Mumford & Sons release chart-topping new album

Mumford & Sons release chart-topping new album

by Erin Gerken

“They don’t dance. They don’t wear designer clothing. They don’t do beer commercials. They underplay and undercharge. They do everything the complainers say you cannot. And then they blow up the chart.”

This quote comes from Bob Lefsetz’s blog Lefsetz Letter entry “Sales-Week Ending-9/30/12”, and refers to the highly popular band Mumford & Sons, whose new album, “Babel” was released on September 25.

According to Billboard news, the album debuted at number one on the Billboard 200 album chart, Mumford’s first, with over 600,000 sold in the first week. It was also the biggest debut of the year for any album; the only album that has sold more in a week in this year is Adele’s “21”. It is the second largest in digital downloads in history in a week, eclipsed only by Lady Gaga’s “Born This Way”.

Again from the Lefsetz Letter, “One out of ten Spotify users played a song from the album in its initial week, for a total of 8 million streams, a record.”

The Mumford CD includes 12 songs, with an extra three songs available for download with the purchase of the deluxe edition on iTunes.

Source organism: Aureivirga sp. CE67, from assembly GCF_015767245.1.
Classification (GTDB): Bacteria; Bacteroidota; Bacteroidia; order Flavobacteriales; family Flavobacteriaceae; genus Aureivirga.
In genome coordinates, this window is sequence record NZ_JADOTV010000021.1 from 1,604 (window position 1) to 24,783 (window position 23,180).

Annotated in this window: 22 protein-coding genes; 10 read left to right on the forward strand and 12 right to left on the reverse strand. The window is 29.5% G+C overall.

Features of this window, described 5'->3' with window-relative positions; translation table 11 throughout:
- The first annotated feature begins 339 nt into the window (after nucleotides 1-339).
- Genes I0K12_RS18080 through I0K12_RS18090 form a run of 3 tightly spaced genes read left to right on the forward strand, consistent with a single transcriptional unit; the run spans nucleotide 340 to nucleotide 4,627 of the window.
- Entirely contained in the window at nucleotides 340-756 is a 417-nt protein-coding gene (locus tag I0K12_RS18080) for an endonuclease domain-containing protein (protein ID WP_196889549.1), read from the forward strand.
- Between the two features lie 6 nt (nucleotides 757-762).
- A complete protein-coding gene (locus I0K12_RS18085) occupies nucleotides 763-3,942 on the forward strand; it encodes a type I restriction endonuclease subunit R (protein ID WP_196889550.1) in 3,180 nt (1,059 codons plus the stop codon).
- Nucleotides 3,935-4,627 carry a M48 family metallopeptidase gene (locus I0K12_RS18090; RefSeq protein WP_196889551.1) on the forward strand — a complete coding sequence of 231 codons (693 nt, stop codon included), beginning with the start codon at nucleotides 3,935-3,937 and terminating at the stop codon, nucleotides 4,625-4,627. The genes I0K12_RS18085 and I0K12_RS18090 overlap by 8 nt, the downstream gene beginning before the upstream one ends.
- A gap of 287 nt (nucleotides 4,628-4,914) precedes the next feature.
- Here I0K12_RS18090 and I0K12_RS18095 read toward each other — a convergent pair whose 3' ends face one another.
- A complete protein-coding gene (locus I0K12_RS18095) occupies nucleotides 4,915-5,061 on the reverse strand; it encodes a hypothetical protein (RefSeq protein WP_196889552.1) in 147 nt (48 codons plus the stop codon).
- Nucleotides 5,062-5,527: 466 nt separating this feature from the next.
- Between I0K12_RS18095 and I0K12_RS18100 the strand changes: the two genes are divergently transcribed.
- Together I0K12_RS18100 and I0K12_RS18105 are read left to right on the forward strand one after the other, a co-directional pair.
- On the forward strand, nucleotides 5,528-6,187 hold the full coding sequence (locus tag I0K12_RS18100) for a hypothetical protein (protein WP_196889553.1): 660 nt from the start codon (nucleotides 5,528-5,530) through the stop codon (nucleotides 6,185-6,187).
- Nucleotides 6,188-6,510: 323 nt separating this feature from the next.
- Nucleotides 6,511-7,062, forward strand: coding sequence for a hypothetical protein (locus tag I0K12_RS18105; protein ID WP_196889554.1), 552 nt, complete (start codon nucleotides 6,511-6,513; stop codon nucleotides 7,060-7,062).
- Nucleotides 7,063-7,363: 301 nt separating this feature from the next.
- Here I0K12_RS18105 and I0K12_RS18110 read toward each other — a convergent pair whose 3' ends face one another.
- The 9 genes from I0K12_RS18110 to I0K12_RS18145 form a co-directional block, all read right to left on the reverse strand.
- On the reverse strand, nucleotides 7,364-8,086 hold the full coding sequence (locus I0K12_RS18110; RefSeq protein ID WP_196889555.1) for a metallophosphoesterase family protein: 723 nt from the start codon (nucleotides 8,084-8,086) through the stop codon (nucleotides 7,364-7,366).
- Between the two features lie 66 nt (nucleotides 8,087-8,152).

Mumford & Sons has never been a band that has received a lot of media attention.

“Careers are now in the hands of the audience,” Lefsetz again said in his blog post. “That’s who spread the word on Mumford. It wasn’t a top-down media campaign, but a grass roots thing.”

One of their highlights was performing “The Cave” from their first album “Sigh No More,” released in February 2010, at The Grammys in 2011, sharing the stage with The Avett Brothers and performing with Bob Dylan.

Mumford and Sons crosses all types of barriers. Different music tastes and different ages are just a few of these, along with crossing the barrier of the Atlantic Ocean; the band is originally from London. Both college students and their parents can find appeal in the music, and the message and hope that can be taken from so many of the songs.

“Mumford and Sons speaks to you when you need it most,” sophomore Dylan DeJong tweeted.

One of the songs with an uplifting message is Ghosts That We Knew. With lyrics like “so give me hope in the darkness that I will see the light,” many people can find something to relate to, along with the songs in the rest of the album.

Make sure to give it a listen on Spotify, or give it a purchase on iTunes.